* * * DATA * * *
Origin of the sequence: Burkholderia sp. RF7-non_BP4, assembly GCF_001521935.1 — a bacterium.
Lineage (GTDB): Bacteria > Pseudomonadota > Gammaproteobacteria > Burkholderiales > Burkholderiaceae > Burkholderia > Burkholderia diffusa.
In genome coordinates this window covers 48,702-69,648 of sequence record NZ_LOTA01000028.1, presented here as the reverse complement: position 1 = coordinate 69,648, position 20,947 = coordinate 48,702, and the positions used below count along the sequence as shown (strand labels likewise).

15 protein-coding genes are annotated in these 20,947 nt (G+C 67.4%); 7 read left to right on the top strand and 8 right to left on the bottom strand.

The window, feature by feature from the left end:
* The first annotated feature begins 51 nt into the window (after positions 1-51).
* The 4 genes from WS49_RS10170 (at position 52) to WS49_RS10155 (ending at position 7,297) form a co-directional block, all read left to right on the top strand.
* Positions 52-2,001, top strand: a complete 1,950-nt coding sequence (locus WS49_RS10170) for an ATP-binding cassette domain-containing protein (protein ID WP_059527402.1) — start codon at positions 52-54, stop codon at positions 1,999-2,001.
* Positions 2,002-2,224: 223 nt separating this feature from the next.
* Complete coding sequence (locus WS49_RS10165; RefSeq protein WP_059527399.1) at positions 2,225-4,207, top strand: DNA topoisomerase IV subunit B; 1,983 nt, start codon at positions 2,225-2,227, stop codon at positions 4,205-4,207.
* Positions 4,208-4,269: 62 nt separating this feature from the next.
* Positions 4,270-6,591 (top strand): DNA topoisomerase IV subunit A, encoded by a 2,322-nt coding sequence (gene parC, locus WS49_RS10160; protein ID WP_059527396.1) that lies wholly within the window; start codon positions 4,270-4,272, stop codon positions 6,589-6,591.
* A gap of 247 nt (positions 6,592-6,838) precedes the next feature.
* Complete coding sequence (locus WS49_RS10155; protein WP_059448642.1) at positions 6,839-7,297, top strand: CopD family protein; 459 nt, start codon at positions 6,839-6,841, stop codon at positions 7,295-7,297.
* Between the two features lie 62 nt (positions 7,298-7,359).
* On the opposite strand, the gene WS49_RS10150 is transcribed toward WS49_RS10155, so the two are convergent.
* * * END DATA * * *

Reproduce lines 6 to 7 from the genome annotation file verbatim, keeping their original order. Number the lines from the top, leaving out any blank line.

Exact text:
* The first annotated feature begins 51 nt into the window (after positions 1-51).
* The 4 genes from WS49_RS10170 (at position 52) to WS49_RS10155 (ending at position 7,297) form a co-directional block, all read left to right on the top strand.